Moon face, also known as moon facies, is not a medical diagnosis. It happens when excess body fat or fluid makes a person’s face appear very round.
Moon face is not dangerous, but some people find that it affects their self-esteem.
Keep reading to learn more about the different causes of moon face, how to manage it, and how to minimize its impact on self-esteem.
The causes of moon face include certain health conditions, medications, and lifestyle factors.
These symptoms usually go away once a person stops treatment. A lower dosage of steroids may also reduce the symptoms. Although moon face can affect a person’s self-esteem, it is important to take steroid medication as a doctor has prescribed it. Stopping or reducing medication without a doctor’s advice can be very dangerous.
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This inflammation means that people with this condition may have moon face. Some people also develop a hump in their upper back. Treating the syndrome also treats the associated facial and back symptoms.
Diabetes and insulin resistance
Over time, this can cause weight gain, leading to a swollen and puffy face.
People who suddenly gain weight despite making no changes to their diet or lifestyle should consider contacting a doctor. An underlying condition may be responsible for these weight changes.
Gaining weight can cause the face to appear more round.
It is not possible to spot-reduce body fat, so facial exercises will not change a moon face. Instead, losing excess body weight can make the face appear less round.
It is not always possible to prevent moon face, especially since some people naturally have a very round face shape.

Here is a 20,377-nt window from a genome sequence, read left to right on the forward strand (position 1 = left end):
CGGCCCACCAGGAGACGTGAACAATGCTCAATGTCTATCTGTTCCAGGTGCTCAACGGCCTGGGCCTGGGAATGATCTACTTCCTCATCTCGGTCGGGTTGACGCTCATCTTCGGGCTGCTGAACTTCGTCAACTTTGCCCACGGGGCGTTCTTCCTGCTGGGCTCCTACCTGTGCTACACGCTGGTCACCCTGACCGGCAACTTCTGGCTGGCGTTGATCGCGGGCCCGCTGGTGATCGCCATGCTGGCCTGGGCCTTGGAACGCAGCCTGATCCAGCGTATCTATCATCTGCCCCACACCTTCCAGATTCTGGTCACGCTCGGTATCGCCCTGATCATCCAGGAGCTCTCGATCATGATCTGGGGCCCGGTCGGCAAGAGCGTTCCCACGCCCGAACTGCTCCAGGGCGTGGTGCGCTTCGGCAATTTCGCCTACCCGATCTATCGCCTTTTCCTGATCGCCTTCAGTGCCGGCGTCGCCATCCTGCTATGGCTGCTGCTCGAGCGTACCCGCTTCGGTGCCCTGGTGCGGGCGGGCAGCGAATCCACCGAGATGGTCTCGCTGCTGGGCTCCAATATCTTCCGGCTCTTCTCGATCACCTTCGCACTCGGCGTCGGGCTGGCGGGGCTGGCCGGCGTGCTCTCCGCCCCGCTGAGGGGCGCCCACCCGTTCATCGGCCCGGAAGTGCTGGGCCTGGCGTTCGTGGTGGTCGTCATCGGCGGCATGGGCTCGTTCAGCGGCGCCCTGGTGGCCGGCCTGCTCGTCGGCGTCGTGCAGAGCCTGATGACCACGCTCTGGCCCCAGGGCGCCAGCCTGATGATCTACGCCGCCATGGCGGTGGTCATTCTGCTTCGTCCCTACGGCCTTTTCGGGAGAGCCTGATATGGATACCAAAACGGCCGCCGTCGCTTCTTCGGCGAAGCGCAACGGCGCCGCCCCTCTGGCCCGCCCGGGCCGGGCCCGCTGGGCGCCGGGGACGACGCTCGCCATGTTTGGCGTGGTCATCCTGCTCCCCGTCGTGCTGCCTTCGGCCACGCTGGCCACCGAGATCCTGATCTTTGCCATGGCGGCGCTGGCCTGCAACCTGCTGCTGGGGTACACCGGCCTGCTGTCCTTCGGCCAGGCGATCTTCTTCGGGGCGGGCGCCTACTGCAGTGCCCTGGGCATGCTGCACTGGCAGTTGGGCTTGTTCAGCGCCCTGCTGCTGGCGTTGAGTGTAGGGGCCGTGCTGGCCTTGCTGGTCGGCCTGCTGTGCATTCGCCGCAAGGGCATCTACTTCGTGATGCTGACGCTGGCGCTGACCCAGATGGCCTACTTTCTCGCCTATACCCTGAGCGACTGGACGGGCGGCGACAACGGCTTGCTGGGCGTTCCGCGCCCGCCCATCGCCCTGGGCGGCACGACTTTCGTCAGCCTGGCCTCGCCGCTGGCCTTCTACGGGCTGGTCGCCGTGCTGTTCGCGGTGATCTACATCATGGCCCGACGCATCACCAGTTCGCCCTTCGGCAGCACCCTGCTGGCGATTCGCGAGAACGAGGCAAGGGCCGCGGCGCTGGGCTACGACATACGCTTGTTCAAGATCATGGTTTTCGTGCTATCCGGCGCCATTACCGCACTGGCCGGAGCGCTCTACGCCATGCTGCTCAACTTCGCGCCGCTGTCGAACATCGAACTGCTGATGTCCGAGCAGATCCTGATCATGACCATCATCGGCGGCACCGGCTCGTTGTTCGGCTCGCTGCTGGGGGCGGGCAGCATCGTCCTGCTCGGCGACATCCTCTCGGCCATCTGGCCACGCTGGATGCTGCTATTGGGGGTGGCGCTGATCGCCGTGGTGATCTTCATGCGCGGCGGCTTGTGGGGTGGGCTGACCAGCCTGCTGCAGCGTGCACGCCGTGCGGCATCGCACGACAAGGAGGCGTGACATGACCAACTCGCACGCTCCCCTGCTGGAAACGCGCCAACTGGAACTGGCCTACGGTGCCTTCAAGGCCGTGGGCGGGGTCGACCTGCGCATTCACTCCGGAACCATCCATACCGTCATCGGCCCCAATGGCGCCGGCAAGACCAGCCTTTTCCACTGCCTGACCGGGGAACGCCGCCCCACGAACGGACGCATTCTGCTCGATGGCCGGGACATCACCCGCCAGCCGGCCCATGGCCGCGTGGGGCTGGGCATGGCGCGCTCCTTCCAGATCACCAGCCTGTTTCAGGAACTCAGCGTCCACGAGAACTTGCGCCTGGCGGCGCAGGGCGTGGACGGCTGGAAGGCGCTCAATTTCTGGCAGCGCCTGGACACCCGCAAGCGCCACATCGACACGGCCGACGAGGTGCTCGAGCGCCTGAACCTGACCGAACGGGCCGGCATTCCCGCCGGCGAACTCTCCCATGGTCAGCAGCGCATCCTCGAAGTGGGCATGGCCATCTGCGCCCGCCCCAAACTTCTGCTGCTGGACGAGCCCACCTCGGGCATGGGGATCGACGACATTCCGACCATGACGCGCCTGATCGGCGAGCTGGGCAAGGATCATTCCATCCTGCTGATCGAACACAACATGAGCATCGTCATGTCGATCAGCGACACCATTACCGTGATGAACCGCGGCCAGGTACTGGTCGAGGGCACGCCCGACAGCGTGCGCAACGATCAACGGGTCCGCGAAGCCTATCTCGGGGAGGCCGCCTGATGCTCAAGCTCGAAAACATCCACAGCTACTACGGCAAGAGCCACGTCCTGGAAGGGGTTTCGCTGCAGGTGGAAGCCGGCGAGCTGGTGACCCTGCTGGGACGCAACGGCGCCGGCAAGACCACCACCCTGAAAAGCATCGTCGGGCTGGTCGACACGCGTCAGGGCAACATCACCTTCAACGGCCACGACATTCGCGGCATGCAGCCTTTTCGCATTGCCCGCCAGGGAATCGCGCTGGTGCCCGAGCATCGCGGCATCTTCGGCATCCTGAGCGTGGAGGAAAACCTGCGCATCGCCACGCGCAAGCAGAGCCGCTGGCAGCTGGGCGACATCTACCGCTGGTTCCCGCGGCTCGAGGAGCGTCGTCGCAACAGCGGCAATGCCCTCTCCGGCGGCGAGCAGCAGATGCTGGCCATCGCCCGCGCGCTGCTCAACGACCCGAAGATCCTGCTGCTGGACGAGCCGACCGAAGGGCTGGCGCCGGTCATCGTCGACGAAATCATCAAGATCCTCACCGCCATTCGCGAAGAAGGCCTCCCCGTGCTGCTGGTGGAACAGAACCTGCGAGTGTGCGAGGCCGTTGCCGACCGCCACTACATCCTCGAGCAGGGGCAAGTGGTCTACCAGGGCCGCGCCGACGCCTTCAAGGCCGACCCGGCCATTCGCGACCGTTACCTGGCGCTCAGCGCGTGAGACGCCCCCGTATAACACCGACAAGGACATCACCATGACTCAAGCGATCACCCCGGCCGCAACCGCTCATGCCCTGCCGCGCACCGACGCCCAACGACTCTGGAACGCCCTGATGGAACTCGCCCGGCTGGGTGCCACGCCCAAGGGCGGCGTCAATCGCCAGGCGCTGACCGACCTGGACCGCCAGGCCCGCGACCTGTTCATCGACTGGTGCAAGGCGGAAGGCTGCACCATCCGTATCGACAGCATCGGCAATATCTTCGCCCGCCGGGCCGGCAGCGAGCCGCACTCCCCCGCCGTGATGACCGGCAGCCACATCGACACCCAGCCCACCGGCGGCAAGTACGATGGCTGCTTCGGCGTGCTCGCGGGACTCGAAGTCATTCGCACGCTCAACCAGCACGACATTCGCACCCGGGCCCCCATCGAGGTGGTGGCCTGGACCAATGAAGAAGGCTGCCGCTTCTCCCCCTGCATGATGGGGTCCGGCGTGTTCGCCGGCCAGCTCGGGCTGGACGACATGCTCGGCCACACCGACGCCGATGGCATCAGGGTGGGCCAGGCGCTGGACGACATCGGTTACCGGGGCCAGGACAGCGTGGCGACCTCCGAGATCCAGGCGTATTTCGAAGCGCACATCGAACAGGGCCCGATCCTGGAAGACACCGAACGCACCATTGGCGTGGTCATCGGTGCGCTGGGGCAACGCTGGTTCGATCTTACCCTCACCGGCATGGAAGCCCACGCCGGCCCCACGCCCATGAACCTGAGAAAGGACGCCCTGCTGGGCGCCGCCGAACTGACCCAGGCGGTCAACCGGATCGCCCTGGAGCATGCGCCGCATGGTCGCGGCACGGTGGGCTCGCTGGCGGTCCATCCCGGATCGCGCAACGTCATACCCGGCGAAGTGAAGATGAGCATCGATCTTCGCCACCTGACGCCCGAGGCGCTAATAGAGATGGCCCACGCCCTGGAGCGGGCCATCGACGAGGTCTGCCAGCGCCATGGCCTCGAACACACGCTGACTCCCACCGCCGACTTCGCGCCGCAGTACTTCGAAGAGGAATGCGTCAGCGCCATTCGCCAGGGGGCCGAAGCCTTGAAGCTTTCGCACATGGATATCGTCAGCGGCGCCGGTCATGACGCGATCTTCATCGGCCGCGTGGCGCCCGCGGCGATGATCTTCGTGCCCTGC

Moon face can also be an unavoidable side effect of steroids. Although stopping medication may make the face less round, it can also cause serious medical symptoms to return. People should not stop or reduce their medication unless a doctor has advised doing so.
However, the following strategies may help prevent moon face in some people:
- maintaining a moderate body weight
- asking a doctor about medical treatments that are less likely to cause moon face before starting treatment
- drinking plenty of water each day and reducing sodium intake
- asking a doctor about diet strategies that may reduce the severity of moon face
Moon face is not a harmful medical condition, and people do not need to treat it. Managing moon face usually begins with treating any underlying condition causing it.
Some treatment options can also reduce moon face in people undergoing steroid treatment. These include:
- switching to a different steroid under the guidance of a doctor
- using a lower dosage of a prescribed steroid under the guidance of a doctor
- making lifestyle adjustments, such as eating less salt or drinking more water
Some people with moon face may find that it affects their self-esteem. The following tips may help them reduce its impact on their confidence:
- Practicing body neutrality: The body neutrality movement promotes the message that a person does not have to love their appearance. Instead, they can feel neutral toward their body and its appearance. Feeling less pressure to look a certain way may ease distress over moon face.
- Emphasizing body appreciation: A person can focus on what the body can do rather than how it looks. This may be especially helpful for those whose medical treatment causes moon face. One technique is to try listing five benefits of the treatment or five impressive things that the body can do.
- Minimizing water retention: Eating less salt and fewer processed foods, as well as drinking plenty of water, may help reduce swelling in the face.
- Joining a support group: Some people may benefit from being part of a support group alongside people who have a similar medical condition or are receiving similar medical treatments.
Moon face is a common and harmless side effect of steroid treatment. Weight gain, Cushing’s syndrome, and other medical conditions can cause a swollen and puffy face.
Treating the underlying condition may reduce the appearance of moon face. However, when medications are the cause, the symptoms will not disappear until the person stops taking the drug. They should never do this without speaking with a doctor first.